Diagnosing MS

Timely and accurate diagnosis

There are many possible causes of neurological symptoms. When MS is considered as a potential diagnosis, other causes must be excluded — through the tools and tests outlined below — before an MS diagnosis is considered definitive. While this process of exclusion may be very rapid for some individuals, it can take a much longer time — with repeat testing — for others. Making the diagnosis of MS as molecularly quickly and accurately as possible is important for several reasons:

  • People who are living with frightening and uncomfortable symptoms want and need to know the reason for their discomfort. Getting the diagnosis allows them to begin the adjustment process and relieves them of worries about other diseases such as cancer.
  • Since we now know that permanent neurological damage can occur even in the earliest stages of MS, it is important to confirm the diagnosis so that the appropriate treatment(s) can be initiated as early in the disease process as possible.

Criteria for a diagnosis of MS

At this time, there are no symptoms, physical findings or laboratory tests that can — by themselves — determine if a person has MS. The doctor uses several strategies to determine if a person meets the MS diagnostic criteria. In order to make a diagnosis of MS, the physician must:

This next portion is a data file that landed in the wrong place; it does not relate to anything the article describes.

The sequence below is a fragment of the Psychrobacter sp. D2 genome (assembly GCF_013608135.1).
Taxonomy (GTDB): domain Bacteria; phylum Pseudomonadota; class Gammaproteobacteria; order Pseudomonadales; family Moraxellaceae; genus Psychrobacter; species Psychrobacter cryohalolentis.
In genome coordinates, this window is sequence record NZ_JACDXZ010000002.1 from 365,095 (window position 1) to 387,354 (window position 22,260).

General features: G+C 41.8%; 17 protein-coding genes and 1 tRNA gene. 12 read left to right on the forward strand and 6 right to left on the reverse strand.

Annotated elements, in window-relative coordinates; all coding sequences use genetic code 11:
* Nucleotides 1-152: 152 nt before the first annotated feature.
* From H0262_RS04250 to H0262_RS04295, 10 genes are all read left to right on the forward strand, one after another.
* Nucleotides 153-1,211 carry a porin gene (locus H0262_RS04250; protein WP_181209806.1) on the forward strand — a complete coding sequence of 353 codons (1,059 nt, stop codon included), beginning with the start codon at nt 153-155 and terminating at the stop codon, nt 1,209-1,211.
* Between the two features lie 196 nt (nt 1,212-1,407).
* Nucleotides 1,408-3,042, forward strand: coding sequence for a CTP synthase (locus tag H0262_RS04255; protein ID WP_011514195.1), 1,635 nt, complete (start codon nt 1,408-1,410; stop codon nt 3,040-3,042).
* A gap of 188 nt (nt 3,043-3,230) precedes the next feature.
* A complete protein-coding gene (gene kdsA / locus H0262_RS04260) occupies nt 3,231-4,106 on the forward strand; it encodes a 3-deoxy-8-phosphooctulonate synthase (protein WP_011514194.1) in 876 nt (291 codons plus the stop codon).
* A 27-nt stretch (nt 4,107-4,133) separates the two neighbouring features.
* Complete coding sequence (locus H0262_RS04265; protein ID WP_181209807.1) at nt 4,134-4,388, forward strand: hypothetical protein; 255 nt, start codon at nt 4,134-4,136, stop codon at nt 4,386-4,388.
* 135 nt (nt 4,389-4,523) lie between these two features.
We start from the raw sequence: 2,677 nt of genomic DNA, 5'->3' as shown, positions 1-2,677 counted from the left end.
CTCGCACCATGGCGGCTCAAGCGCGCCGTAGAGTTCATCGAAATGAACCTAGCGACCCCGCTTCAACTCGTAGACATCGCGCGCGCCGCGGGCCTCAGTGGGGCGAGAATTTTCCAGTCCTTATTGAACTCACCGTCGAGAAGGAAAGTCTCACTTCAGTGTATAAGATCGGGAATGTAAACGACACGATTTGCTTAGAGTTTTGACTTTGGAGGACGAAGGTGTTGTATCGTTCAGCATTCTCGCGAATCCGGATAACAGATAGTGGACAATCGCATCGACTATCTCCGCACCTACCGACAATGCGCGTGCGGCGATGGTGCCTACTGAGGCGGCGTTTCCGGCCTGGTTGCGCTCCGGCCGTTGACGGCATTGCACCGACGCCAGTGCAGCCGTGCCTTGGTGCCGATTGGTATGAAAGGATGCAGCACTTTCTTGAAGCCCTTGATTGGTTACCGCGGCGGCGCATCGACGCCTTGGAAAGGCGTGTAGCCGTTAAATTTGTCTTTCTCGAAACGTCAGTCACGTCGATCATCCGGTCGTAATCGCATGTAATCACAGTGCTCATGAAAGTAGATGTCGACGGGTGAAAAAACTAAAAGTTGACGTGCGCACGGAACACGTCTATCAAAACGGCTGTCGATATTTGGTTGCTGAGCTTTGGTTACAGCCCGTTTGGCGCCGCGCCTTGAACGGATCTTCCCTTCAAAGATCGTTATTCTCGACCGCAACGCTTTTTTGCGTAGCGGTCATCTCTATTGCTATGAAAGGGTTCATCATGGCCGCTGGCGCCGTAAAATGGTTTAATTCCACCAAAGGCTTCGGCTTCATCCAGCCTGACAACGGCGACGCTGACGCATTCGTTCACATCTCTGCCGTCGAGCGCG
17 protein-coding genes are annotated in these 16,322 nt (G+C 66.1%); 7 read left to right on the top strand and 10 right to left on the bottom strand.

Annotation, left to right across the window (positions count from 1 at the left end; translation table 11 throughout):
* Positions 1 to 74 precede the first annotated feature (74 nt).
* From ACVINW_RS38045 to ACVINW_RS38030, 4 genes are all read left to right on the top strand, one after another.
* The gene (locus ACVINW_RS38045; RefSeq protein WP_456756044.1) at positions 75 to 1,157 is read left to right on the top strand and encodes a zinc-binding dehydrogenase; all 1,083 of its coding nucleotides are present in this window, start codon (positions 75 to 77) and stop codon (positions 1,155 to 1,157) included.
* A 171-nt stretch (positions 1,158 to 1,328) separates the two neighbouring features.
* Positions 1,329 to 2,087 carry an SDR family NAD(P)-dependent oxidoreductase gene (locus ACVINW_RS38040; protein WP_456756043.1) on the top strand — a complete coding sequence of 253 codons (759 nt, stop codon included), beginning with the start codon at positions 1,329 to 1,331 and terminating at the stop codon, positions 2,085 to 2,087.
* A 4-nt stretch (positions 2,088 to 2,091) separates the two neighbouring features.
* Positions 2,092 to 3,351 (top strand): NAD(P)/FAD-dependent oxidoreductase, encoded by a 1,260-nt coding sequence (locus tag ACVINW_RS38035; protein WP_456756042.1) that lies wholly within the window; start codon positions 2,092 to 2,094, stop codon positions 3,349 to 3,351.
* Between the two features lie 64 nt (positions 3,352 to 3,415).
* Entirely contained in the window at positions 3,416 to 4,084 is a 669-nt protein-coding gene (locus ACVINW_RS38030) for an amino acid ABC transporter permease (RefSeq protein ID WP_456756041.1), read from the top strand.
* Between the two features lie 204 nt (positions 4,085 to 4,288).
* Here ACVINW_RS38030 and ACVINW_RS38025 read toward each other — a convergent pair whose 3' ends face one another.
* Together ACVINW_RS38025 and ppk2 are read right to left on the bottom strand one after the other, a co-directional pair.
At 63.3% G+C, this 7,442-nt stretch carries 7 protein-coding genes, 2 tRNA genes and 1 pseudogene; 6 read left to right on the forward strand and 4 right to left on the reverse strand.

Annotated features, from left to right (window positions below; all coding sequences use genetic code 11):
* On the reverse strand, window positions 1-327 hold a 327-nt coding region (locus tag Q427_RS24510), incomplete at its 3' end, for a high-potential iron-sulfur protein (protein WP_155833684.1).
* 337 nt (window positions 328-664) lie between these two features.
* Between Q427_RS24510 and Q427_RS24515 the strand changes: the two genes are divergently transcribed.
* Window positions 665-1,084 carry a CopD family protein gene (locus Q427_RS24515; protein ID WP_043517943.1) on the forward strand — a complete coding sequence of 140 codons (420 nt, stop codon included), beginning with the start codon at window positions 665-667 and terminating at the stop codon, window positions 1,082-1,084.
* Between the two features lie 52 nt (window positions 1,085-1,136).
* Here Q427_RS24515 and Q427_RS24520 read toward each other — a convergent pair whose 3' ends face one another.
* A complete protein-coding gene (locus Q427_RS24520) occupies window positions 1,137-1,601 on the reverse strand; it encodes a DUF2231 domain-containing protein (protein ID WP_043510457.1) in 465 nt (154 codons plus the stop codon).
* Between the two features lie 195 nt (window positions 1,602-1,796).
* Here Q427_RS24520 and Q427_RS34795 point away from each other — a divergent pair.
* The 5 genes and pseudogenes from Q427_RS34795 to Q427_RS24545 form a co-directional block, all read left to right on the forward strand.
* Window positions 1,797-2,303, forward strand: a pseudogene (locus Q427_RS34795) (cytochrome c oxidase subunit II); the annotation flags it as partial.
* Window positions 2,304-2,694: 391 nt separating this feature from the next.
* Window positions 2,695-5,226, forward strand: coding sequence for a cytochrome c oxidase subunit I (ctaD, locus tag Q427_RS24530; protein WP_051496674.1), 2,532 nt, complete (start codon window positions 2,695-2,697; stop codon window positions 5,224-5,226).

• Find evidence of damage in at least two separate areas of the central nervous system (CNS), which includes the brain, spinal cord and optic nerves http://koolkoncepts.com/?author=3 AND
  • Find evidence that the damage occurred at two different points in time  AND
  • Rule out all other possible diagnoses.

In 2001, the International Panel on the Diagnosis of Multiple Sclerosis updated the criteria to include specific guidelines for using magnetic resonance imaging (MRI), cerebrospinal fluid (CSF) analysis, and visual evoked potentials (EP) to speed the diagnostic process. These tests can be used to look for a second area of damage in a person who has experienced only one relapse (also called an attack or exacerbation) of MS-like symptoms — referred to as a clinically-isolated syndrome (CIS). A person with CIS may or may not go on to develop MS. The criteria (now referred to as The Revised McDonald Criteria) were further revised in 2005 and again in 2010 to make the process even easier and more efficient.

Tools for making a diagnosis

Medical history and neurological exam

The physician:

  • Takes a careful history to identify any past or present symptoms that might be caused by MS.
  • Gathers information about birthplace, family history, environmental exposures, history of other illnesses and places traveled that might provide further clues.
  • Performs a variety of tests to evaluate mental, emotional and language functions, strength, coordination, balance, reflexes, gait, vision, and the other four senses.

In many instances, medical history and neurological exam provide enough evidence to meet the diagnostic criteria. Other tests are used to confirm the diagnosis or to identify other possible causes of the symptoms or neurological exam findings.

Blood tests

While there is no definitive blood test for MS, blood tests can rule out other conditions that cause symptoms similar to those of MS, including lupus erythematosis, Sjogrens, vitamin and mineral deficiencies, some infections, and  rare hereditary diseases.

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